Junk DNA

Main article: junk DNA

Protein-coding sequences (specifically exons) comprise less than 1.5% of the human genome. Aside from genes and known regulatory sequences, the human genome contains vast regions of DNA the function of which, if any, remains unknown. These regions in fact comprise the vast majority, by some estimates 97%, of the human genome size. Much of this is comprised of repeat elements, transposons, and pseudogenes, but there is also a large amount of sequence that does not fall under any known classification.

Most of this sequence is probably an evolutionary artifact that serves no present-day purpose, and these regions are sometimes collectively referred to as "junk" DNA. However, there are a variety of emerging indications that some sequences within may function in ways that are not currently understood. Recent experiments using microarrays have revealed that a large fraction of "noncoding" DNA is in fact transcribed into RNA,[1] which leads to the possibility that the resulting transcripts may have some unknown function. Also, the apparent evolutionary conservation across the mammalian genomes of much more sequence than can be explained by protein-coding regions suggests that a large amount of noncoding DNA may have an important function.[2] The investigation of possible roles for noncoding DNA, such as the regulation of protein expression or organism development, is currently a major avenue of scientific inquiry in human genomics.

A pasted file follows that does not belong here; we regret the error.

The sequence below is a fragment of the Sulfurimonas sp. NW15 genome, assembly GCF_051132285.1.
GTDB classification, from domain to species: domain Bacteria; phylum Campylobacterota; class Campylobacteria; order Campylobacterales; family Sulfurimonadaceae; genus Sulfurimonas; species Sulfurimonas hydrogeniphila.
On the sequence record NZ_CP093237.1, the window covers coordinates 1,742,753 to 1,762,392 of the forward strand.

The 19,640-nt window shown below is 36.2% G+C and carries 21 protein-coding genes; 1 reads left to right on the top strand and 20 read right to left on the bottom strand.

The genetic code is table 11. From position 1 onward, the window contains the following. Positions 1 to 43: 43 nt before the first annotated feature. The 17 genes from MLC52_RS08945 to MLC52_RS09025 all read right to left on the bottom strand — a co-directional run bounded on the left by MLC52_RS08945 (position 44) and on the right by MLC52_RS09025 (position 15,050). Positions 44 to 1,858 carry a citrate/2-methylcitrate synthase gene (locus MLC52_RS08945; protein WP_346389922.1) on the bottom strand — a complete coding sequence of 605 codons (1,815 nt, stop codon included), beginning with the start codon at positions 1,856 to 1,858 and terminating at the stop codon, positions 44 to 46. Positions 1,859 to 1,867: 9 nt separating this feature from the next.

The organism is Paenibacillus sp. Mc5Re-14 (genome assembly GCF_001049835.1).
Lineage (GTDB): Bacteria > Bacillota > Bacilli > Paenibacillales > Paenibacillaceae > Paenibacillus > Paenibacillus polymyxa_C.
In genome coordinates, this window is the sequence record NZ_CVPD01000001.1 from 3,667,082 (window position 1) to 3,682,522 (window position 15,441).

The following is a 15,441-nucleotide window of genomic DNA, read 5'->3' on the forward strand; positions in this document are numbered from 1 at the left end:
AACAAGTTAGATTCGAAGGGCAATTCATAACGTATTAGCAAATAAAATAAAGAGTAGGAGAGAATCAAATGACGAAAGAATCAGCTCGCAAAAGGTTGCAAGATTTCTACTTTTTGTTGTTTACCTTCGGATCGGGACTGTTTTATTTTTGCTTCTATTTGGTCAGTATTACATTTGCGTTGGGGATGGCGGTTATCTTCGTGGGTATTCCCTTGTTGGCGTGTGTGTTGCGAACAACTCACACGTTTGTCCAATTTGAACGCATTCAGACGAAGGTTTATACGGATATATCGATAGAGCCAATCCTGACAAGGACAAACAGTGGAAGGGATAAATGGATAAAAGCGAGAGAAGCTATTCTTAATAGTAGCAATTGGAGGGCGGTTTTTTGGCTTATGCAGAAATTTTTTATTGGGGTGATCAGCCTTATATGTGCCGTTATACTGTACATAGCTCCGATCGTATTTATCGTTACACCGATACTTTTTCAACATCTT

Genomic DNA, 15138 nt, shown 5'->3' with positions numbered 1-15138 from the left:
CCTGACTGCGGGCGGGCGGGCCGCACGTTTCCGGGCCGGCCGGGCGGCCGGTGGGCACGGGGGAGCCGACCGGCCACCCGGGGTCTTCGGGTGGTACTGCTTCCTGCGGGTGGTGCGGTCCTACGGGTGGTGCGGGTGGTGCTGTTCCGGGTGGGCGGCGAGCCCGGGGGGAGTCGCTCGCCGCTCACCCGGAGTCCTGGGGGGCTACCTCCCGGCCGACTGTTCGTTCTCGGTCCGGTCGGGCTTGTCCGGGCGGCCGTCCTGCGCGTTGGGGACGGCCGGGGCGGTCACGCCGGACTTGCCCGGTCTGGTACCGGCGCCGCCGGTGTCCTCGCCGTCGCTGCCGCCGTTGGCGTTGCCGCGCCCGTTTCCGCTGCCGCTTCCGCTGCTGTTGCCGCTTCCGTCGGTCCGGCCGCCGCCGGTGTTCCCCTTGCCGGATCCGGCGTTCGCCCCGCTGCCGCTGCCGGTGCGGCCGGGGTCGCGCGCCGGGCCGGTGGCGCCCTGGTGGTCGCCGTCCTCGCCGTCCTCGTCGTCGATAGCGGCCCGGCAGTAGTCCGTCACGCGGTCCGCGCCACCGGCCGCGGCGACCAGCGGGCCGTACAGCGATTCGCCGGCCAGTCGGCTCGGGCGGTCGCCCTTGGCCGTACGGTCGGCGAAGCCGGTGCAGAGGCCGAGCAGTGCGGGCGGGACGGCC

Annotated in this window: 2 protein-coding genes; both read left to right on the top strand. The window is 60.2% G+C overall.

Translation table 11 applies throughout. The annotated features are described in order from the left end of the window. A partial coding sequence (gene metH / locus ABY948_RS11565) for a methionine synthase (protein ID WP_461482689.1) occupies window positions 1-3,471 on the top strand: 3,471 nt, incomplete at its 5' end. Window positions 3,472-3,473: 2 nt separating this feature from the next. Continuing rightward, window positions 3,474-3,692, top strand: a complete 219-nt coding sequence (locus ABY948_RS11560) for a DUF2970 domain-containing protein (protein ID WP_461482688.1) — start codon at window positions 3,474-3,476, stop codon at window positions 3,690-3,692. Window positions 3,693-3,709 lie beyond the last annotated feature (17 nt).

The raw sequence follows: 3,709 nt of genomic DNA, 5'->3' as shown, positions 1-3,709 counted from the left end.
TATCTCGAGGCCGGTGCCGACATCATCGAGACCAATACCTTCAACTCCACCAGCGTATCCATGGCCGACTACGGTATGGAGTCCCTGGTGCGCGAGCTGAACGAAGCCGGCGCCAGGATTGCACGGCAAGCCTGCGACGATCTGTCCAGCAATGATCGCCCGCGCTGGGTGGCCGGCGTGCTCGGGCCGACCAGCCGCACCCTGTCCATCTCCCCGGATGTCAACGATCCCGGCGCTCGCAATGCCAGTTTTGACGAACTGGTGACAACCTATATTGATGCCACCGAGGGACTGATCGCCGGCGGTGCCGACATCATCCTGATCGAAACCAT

Most studies of human genetic variation have focused on single nucleotide polymorphisms (SNPs), which are substitutions in individual bases along a chromosome. Most analyses estimate that SNPs occur on average somewhere between every 1 in 100 and 1 in 1,000 base pairs in the euchromatic human genome, although they do not occur at a uniform density. Thus follows the popular statement that "all humans are at least 99% genetically identical", although this would be somewhat qualified by most geneticists. A large-scale collaborative effort to catalog SNP variations in the human genome is being undertaken by the International HapMap Project.